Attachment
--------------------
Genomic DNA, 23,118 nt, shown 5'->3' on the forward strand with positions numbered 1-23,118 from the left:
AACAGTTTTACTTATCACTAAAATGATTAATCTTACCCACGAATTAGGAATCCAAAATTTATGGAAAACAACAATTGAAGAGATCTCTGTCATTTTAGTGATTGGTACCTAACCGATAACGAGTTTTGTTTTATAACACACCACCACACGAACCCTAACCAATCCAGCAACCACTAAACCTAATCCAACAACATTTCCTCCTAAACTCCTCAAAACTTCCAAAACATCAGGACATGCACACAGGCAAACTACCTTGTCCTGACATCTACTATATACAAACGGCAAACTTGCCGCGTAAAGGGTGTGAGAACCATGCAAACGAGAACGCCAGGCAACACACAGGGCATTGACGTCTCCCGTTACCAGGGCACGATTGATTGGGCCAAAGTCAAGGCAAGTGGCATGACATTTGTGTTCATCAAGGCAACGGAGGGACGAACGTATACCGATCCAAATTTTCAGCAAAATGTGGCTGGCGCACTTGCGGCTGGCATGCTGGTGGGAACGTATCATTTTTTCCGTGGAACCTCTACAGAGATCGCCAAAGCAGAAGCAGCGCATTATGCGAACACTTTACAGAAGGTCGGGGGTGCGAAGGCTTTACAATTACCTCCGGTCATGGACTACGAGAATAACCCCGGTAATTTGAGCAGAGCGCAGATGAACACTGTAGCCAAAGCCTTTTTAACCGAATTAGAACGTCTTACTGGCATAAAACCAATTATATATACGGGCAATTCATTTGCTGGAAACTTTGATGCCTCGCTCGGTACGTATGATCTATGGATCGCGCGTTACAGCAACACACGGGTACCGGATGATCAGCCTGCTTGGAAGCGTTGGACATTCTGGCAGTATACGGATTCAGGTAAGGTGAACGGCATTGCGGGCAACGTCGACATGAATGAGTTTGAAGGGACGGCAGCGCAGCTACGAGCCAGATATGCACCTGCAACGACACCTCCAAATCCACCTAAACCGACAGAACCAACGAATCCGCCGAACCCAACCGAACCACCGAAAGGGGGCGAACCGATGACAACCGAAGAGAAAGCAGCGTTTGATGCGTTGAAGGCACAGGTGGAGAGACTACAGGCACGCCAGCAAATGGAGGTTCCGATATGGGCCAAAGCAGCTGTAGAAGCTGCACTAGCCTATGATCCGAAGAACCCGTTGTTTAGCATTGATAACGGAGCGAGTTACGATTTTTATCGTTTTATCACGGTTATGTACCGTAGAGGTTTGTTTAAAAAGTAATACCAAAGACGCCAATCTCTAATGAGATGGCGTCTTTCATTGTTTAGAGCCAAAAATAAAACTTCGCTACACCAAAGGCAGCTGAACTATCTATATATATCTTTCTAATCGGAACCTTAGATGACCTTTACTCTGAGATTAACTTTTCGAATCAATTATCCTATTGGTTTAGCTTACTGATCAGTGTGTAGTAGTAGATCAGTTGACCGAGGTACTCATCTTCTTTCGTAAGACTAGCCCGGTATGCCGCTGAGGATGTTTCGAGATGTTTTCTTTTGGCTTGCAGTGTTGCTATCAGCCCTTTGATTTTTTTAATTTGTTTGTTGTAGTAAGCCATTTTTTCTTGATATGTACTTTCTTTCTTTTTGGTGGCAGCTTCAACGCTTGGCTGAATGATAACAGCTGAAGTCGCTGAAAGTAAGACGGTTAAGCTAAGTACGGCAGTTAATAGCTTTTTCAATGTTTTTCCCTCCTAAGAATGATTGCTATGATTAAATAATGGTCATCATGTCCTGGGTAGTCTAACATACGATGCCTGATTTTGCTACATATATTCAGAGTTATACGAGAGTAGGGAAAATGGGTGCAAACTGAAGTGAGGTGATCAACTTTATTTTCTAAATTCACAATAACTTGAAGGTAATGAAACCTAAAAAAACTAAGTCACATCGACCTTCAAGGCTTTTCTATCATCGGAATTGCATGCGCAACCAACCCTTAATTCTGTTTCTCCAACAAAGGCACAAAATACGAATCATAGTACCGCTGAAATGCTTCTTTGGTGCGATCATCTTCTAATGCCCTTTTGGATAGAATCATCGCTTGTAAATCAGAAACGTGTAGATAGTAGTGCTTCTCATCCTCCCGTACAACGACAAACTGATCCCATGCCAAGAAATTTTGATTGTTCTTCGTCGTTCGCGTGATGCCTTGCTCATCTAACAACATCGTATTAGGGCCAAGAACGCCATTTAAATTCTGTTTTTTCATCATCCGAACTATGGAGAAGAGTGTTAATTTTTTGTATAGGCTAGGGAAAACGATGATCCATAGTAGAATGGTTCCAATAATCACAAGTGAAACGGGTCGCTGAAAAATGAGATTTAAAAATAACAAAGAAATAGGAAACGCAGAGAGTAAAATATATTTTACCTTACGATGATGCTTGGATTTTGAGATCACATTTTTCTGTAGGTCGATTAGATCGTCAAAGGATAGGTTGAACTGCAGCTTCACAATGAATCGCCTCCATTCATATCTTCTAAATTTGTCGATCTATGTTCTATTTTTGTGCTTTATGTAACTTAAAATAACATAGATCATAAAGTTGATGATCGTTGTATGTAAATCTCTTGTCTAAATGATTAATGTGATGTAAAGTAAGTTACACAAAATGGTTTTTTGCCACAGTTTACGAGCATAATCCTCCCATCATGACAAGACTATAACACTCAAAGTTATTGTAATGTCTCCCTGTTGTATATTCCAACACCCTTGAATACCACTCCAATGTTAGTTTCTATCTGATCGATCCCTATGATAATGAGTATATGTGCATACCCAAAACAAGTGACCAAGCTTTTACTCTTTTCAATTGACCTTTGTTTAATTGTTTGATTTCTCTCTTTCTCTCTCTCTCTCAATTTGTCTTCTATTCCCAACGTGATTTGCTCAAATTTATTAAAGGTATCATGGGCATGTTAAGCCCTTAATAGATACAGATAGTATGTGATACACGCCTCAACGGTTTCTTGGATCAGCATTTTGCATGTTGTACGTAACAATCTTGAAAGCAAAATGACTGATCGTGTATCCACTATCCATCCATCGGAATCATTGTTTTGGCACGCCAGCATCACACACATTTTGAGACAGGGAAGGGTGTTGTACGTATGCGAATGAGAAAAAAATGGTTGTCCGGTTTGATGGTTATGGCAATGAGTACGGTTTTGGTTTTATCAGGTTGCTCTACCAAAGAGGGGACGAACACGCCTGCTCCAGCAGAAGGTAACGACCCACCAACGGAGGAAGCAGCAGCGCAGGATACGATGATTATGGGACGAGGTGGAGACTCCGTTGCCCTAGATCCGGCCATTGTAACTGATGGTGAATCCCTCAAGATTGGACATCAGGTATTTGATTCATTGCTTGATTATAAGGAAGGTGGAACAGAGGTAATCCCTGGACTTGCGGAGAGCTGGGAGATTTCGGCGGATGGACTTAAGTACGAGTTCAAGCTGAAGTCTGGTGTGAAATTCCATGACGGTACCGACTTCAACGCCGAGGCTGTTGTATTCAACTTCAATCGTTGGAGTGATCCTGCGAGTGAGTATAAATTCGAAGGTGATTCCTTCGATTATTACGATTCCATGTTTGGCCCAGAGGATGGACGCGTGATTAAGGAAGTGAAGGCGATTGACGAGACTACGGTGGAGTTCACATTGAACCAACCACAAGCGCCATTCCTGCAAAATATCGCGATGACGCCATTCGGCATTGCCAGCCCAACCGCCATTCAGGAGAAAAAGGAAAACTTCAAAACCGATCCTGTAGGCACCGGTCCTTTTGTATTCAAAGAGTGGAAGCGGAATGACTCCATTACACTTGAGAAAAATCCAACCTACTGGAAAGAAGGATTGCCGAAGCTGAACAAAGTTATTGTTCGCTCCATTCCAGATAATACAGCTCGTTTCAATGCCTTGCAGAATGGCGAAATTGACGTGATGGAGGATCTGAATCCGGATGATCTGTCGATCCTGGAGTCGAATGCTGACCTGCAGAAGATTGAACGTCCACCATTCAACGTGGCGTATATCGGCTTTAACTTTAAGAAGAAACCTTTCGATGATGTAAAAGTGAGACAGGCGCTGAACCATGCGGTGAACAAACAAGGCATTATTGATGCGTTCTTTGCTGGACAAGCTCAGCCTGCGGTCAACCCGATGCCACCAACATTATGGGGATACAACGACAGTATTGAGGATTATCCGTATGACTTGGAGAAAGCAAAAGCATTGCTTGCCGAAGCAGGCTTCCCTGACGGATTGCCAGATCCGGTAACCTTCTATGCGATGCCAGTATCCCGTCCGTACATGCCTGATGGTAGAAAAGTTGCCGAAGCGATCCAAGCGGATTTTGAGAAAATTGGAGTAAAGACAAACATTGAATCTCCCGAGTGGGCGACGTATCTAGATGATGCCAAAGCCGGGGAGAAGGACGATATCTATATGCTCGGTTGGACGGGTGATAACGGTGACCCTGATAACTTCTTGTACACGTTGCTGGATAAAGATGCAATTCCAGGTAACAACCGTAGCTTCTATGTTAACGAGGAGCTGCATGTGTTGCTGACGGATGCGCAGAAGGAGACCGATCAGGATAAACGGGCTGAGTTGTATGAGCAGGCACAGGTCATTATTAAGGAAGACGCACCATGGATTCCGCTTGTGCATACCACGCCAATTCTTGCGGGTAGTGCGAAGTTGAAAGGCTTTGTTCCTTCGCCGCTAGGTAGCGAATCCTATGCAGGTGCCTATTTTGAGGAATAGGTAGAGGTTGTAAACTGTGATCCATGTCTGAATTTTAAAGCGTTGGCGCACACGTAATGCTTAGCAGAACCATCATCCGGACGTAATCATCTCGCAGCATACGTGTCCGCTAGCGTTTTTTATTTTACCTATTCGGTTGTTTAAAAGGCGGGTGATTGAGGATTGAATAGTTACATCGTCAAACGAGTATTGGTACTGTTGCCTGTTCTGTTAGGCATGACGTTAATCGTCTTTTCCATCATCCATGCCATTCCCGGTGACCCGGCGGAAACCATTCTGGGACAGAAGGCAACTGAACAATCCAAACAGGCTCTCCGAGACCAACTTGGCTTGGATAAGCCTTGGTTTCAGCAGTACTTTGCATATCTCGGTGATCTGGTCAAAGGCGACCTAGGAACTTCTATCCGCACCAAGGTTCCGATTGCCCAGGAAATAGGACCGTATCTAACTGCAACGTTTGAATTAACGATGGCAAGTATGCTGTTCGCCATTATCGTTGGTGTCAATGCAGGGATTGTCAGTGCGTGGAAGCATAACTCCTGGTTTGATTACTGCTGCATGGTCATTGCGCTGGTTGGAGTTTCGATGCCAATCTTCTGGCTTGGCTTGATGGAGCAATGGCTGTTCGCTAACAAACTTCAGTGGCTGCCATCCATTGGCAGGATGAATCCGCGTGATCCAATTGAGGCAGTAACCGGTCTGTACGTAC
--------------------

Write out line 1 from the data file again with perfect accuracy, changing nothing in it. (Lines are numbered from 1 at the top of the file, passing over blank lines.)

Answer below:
Genomic DNA, 23,118 nt, shown 5'->3' on the forward strand with positions numbered 1-23,118 from the left: